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Sustainable Business Introduction

Also visit U.S. DOE's Industrial Technologies Program

It is increasingly evident that business and industry's current patterns of consumption and production are not sustainable. The enormous economic and population growth worldwide over the last four decades have together driven the impacts that threaten the health and well-being of our communities and nations -- ozone depletion, climate change, depletion and fouling of natural resources, and extensive loss of biodiversity and habitat.

The standard approaches in the past to the environmental problems generated by business and industry have been regulatory driven "end-of-the-pipe" remediation efforts. This approach has created limited success in the last twenty years, but as economic development continues and grows in intensity, new and complex problems abound.

Leaders in business, government, academia, public-interest organizations, and communities are responding with innovative new solutions to sustainability issues in business and industry. Corporations such as Interface, Inc. and Nike, as well as small businesses such as A.O.K. Auto Body and Vic's Market, are progressing beyond simple regulatory compliance in favor of more proactive roles in finding solutions to sustainability issues.

The Department of Energy is supporting such innovation through programs like National Industrial Competitiveness Through Energy, Environment, and Economics (NICE3), which offers grants to develop technologies that can help companies cut costs, prevent pollution, and conserve energy. Additionally, non-profits such as The Natural Step, The Future 500, and the Rocky Mountain Institute are helping firms chart a course and make strides toward sustainability.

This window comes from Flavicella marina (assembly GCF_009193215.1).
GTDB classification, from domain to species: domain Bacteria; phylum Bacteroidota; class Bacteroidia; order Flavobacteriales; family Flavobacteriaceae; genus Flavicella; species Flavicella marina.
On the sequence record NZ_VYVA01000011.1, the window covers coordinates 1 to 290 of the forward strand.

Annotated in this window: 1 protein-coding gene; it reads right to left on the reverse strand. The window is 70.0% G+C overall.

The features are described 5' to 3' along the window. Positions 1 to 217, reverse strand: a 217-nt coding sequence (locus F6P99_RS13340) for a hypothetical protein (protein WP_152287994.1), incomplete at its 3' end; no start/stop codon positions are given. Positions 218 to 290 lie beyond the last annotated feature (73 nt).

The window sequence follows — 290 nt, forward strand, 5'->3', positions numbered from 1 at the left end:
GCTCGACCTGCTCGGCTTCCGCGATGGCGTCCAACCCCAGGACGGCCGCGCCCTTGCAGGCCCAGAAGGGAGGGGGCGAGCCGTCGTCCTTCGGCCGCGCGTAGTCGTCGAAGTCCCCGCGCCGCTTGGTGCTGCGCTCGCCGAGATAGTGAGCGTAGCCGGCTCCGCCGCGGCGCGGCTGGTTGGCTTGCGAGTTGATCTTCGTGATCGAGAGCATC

Perhaps the single most influential factor that is beginning to emerge among business and industry is the realization that waste reduction, energy efficiency, and pollution prevention make economic sense. Companies are starting to understand that sustainability involves substantially more than an ethical consideration -- it can improve the bottom line and is an integral part of good business. See "Does it Really Pay to Be Green? An Empirical Study of Firm Environmental and Financial Performance." (PDF)

The links and resources compiled in the Sustainable Business section will help your company and community understand the great challenges and promising solutions for business and industry in achieving sustainability.

Last updated: May 6, 2004

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